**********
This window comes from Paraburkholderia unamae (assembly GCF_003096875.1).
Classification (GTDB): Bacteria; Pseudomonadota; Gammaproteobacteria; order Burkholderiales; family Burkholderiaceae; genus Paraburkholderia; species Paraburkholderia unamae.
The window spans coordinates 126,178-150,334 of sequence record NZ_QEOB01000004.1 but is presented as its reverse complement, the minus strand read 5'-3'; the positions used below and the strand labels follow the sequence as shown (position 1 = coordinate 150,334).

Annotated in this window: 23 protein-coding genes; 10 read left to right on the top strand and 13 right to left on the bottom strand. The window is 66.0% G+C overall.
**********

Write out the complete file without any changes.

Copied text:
This window comes from Paraburkholderia unamae (assembly GCF_003096875.1).
Classification (GTDB): Bacteria; Pseudomonadota; Gammaproteobacteria; order Burkholderiales; family Burkholderiaceae; genus Paraburkholderia; species Paraburkholderia unamae.
The window spans coordinates 126,178-150,334 of sequence record NZ_QEOB01000004.1 but is presented as its reverse complement, the minus strand read 5'-3'; the positions used below and the strand labels follow the sequence as shown (position 1 = coordinate 150,334).

Annotated in this window: 23 protein-coding genes; 10 read left to right on the top strand and 13 right to left on the bottom strand. The window is 66.0% G+C overall.